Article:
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  • Retractorless Microvascular Decompression for Trigeminal Neuralgia: Technical Nuances and Results in 22 Cases

    Final Number:

    Zachary Scott Mendelson BS; Ahmed Sheikh; James K. Liu MD

    Study Design:

    Subject Category:

    Meeting: Congress of Neurological Surgeons 2014 Annual Meeting

    Introduction: Operative microsurgery of skull base lesions without the use of fixed retractors has gained increased popularity due to less morbidity and brain injury from retractor-induced complications. In microvascular decompression procedures, cerebellar retraction can increase the risk of postoperative hearing loss and cerebellar injury. The authors present a series of patients with trigeminal neuralgia (TN) who underwent a retractorless microvascular decompression (RMVD). The operative nuances and technical pearls are described and assessment of pain relief and postoperative complications are reported.

    Methods: A retrospective chart review was performed on 20 patients diagnosed with TGN. All patients were treated by way of RMVD through a retrosigmoid approach. Data were extracted regarding patient demographics, presenting symptoms, affected trigeminal branches, intra-operative complications, post-operative complications, degree of pain relief, and recurrence.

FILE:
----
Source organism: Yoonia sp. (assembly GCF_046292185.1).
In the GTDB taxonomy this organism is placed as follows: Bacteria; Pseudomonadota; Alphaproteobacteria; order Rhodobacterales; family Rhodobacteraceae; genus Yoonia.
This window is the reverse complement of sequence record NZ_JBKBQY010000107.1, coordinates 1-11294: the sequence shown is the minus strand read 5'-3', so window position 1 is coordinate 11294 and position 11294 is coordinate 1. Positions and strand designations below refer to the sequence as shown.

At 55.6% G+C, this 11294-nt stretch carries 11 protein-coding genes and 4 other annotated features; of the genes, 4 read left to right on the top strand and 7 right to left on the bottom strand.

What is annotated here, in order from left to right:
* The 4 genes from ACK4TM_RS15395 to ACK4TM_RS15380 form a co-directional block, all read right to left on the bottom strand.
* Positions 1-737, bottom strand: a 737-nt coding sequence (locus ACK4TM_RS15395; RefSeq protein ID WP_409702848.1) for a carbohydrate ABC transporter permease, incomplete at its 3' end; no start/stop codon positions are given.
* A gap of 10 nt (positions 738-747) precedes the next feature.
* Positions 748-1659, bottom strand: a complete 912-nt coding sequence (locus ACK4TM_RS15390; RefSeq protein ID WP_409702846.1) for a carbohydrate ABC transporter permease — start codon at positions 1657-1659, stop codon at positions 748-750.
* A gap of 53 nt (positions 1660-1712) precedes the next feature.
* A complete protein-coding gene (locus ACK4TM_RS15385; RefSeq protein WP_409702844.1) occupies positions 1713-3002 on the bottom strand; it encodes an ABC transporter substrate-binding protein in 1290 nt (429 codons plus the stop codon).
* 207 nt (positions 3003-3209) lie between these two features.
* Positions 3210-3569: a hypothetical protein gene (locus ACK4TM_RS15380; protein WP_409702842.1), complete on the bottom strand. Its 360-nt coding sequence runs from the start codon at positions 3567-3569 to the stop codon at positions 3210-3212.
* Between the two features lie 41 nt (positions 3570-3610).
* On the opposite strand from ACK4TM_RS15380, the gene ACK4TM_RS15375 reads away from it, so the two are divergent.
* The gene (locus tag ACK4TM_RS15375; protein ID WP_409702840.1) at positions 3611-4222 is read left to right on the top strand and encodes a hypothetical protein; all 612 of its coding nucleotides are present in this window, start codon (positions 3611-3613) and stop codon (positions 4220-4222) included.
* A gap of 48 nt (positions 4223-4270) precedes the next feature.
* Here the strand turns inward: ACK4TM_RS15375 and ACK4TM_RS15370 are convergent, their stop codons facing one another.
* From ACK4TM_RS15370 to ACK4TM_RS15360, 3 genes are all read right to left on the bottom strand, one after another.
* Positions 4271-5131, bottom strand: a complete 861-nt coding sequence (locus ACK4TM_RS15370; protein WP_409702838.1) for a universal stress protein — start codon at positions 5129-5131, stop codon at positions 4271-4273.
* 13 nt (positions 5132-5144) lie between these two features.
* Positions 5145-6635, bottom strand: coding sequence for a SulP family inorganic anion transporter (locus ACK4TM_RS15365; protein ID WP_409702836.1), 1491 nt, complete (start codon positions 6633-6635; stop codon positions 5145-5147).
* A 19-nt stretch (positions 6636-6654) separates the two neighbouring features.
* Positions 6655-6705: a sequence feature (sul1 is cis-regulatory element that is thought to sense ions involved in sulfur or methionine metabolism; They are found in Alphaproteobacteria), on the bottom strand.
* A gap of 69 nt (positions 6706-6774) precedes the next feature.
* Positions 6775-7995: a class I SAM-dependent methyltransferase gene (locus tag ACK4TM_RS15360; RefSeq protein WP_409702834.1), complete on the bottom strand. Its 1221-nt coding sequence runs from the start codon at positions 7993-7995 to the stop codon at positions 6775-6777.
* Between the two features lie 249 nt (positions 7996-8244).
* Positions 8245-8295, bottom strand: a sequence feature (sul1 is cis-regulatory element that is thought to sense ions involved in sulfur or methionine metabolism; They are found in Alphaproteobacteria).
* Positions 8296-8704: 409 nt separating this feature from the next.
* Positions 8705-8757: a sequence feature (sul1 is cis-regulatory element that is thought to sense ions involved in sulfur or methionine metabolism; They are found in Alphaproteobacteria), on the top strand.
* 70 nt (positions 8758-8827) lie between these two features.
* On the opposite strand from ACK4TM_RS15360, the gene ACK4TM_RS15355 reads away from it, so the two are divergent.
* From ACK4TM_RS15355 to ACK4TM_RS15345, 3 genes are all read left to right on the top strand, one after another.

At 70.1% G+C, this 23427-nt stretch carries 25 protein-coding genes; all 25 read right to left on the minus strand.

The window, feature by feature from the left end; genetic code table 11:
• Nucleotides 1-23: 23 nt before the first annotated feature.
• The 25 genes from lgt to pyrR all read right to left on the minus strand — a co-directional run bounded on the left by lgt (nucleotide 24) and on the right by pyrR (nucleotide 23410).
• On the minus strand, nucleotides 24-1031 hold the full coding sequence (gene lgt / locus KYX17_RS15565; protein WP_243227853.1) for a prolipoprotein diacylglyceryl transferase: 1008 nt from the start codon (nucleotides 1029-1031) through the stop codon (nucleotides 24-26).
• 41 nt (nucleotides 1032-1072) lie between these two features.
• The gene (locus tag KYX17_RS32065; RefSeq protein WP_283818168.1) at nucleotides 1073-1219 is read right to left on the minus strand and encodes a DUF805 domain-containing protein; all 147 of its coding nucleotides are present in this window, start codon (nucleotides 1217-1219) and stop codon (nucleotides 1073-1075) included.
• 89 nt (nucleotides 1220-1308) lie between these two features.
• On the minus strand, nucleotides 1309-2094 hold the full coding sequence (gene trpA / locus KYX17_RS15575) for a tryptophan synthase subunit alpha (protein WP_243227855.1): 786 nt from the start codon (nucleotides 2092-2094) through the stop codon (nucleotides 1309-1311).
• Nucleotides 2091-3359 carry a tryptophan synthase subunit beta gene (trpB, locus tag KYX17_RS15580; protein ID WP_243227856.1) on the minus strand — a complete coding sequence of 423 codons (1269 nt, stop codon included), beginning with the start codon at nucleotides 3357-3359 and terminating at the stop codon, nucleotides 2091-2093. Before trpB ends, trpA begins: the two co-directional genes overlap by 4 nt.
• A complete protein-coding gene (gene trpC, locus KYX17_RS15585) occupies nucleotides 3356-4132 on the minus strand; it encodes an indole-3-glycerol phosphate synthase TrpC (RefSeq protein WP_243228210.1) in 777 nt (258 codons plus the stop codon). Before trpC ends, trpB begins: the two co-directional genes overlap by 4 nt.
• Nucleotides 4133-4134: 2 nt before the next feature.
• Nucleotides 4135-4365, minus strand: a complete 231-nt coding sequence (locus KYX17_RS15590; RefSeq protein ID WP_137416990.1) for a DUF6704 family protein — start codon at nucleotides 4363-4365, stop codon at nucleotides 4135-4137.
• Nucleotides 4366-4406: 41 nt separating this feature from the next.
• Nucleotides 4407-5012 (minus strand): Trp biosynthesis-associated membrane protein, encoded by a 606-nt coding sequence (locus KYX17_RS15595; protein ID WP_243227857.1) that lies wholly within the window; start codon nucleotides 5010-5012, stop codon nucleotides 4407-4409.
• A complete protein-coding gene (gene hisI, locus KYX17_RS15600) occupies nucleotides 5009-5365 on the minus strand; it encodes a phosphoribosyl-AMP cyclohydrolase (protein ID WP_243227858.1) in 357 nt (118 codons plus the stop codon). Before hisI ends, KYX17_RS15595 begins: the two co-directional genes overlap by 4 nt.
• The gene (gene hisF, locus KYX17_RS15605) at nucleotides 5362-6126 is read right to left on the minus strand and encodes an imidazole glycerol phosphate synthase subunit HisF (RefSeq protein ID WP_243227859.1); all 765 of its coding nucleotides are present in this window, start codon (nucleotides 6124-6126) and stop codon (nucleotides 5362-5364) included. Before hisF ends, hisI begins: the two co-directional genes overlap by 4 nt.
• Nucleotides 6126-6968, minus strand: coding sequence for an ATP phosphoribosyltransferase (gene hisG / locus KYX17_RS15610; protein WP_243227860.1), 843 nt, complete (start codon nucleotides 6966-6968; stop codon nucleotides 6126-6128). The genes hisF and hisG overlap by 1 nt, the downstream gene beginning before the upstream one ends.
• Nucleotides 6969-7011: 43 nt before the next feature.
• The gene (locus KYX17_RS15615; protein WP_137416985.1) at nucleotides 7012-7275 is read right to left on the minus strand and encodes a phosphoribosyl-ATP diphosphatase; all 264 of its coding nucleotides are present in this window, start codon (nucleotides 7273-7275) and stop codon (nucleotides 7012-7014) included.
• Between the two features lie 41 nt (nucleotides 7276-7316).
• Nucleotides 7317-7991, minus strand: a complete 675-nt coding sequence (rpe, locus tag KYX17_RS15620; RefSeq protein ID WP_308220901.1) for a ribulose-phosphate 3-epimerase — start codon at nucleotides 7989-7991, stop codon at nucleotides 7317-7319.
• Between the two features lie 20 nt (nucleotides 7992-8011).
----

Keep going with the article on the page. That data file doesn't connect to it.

Results: Twenty patients (13 females, 7 males) underwent 22 RMVD procedures. There were no complications of hearing loss, facial palsy, trigeminal dysfunction, cerebellar injury or CSF leakage. There were 15 “excellent” outcomes defined by being completely pain free upon last follow up and not taking medication. There were 3 “pain free recurrences” defined by being initially pain free for longer than 3 months and then experiencing symptoms of TGN, 2 of these underwent reoperation again by RMVD and currently have “excellent” outcomes. One patient who experienced “pain free recurrence” underwent radiosurgery. Three patients had a “good” outcome defined by significant but not total pain relief. One patient was considered a “poor” outcome defined by persistent pain and medication use. On final outcome, 15 (75%) patients were defined as “excellent”, 3(15%) “good” outcome, 1(5%) “pain free recurrence,” and 1 (5%) “poor” outcome.

    Conclusions: RMVD is a safe and effective strategy for surgical treatment of TGN. The avoidance of fixed retractors minimizes the risk of postoperative hearing loss and cerebellar injury.

    Patient Care: By providing details of a novel treatment strategy for trigeminal neuralgia, surgeons have an additional safe and effective option for affected patients.

    Learning Objectives: By the conclusion of this session, participants should be able to: 1) Describe the advantages of a retractorless technique for microvascular decompressions. 2) Discuss the expected outcomes after RMVD for trigeminal neuralgia. 3) Understand the etiologies of trigeminal neuralgia.

    References: 1.Oesman C, Mooij JJ: Long-term follow-up of microvascular decompression for trigeminal neuralgia. Skull Base 21:313-322, 2011 2.Reddy VK, Parker SL, Patrawala SA, Lockney DT, Su PF, Mericle RA: Microvascular decompression for classic trigeminal neuralgia: determination of minimum clinically important difference in pain improvement for patient reported outcomes. Neurosurgery 72:749-754; discussion 754, 2013 3.Zhang H, Lei D, You C, Mao BY, Wu B, Fang Y: The long-term outcome predictors of pure microvascular decompression for primary trigeminal neuralgia. World Neurosurg 79:756-762, 2013

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